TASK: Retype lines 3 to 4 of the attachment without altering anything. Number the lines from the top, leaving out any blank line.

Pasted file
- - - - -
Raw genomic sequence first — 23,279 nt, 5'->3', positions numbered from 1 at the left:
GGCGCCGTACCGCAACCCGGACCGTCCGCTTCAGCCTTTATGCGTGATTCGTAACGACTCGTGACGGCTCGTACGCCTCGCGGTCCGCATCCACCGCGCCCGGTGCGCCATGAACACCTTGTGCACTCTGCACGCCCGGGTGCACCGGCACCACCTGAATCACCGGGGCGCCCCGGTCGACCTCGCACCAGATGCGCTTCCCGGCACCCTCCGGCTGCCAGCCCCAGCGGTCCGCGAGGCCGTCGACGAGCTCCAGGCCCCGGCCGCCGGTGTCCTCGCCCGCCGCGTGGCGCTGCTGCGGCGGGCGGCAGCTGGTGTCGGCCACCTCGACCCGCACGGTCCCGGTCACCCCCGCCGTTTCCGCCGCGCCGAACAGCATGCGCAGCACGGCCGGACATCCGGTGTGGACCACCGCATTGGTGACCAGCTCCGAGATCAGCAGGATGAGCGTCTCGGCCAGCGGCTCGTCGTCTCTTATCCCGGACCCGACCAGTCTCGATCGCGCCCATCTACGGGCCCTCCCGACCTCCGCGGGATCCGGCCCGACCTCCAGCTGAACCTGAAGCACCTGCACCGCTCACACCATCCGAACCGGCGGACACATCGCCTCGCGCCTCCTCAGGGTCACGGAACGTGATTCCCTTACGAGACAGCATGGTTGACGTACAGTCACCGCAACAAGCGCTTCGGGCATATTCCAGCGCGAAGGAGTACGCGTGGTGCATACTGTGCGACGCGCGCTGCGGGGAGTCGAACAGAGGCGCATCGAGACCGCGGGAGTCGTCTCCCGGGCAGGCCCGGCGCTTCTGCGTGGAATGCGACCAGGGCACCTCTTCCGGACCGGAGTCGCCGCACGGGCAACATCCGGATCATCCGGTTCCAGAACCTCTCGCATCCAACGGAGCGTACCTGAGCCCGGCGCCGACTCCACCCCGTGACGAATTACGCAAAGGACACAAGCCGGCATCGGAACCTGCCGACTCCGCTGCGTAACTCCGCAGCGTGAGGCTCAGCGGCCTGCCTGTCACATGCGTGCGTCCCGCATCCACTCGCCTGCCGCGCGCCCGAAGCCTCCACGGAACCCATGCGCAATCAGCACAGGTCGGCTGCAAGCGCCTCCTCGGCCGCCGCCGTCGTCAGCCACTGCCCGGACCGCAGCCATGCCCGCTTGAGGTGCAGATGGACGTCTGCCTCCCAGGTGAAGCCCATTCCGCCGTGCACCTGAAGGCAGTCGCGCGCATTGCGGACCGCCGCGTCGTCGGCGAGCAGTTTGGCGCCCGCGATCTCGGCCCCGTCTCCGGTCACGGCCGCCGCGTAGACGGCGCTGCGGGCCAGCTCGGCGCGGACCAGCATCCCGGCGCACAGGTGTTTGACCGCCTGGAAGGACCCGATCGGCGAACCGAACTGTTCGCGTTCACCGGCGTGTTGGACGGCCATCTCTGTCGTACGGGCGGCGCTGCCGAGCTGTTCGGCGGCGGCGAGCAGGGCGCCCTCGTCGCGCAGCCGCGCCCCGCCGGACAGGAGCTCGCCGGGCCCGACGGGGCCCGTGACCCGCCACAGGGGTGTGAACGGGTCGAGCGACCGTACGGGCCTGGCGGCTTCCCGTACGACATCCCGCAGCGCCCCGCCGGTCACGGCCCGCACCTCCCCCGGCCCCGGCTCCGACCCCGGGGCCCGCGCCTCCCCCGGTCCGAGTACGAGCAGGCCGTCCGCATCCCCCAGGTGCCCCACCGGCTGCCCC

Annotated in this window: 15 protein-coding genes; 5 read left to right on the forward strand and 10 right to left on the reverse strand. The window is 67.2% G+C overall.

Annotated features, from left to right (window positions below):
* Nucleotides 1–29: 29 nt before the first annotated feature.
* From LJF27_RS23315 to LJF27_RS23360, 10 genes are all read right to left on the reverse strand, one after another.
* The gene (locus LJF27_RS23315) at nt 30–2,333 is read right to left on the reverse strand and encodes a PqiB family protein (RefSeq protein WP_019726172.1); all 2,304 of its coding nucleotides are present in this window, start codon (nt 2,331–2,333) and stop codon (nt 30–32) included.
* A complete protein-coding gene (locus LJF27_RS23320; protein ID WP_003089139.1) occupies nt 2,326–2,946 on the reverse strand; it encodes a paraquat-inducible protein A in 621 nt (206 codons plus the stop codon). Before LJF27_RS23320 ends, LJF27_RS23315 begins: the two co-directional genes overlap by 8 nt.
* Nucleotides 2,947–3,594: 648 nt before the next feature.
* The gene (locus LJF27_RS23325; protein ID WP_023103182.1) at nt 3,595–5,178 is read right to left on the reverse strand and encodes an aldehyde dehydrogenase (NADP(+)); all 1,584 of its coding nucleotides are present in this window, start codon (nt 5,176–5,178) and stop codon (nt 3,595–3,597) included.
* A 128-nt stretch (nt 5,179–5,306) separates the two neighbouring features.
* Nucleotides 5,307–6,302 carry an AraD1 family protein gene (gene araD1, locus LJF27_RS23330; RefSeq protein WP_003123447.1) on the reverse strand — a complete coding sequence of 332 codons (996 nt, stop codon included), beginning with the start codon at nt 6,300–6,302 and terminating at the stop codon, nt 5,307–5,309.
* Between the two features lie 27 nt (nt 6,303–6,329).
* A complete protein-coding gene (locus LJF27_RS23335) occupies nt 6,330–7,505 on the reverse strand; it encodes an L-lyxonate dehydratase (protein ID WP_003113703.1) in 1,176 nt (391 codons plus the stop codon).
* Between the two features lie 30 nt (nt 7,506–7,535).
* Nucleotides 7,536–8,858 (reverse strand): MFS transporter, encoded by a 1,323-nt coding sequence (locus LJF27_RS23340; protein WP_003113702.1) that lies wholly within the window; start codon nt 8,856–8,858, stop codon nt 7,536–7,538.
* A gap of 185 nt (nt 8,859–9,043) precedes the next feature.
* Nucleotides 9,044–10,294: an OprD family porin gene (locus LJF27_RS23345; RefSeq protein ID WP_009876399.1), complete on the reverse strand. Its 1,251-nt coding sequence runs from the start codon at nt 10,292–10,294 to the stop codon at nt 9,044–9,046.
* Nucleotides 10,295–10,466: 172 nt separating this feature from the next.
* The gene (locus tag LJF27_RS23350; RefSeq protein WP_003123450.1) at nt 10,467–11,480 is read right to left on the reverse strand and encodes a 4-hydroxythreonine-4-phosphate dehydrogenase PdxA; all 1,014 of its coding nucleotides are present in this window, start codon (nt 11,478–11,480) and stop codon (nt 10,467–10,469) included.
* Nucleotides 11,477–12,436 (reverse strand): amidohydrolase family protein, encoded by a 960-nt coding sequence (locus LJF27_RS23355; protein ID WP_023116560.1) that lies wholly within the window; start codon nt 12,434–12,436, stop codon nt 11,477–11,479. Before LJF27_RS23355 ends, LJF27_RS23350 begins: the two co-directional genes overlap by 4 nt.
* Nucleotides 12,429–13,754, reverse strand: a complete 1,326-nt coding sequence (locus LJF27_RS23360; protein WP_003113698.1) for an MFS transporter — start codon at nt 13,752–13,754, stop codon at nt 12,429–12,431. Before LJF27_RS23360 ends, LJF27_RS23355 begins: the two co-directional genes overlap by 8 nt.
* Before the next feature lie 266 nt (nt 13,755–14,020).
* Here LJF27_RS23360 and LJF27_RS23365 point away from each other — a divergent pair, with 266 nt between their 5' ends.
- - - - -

Annotated in this window: 15 protein-coding genes; 5 read left to right on the forward strand and 10 right to left on the reverse strand. The window is 67.2% G+C overall.

Annotated features, from left to right (window positions below):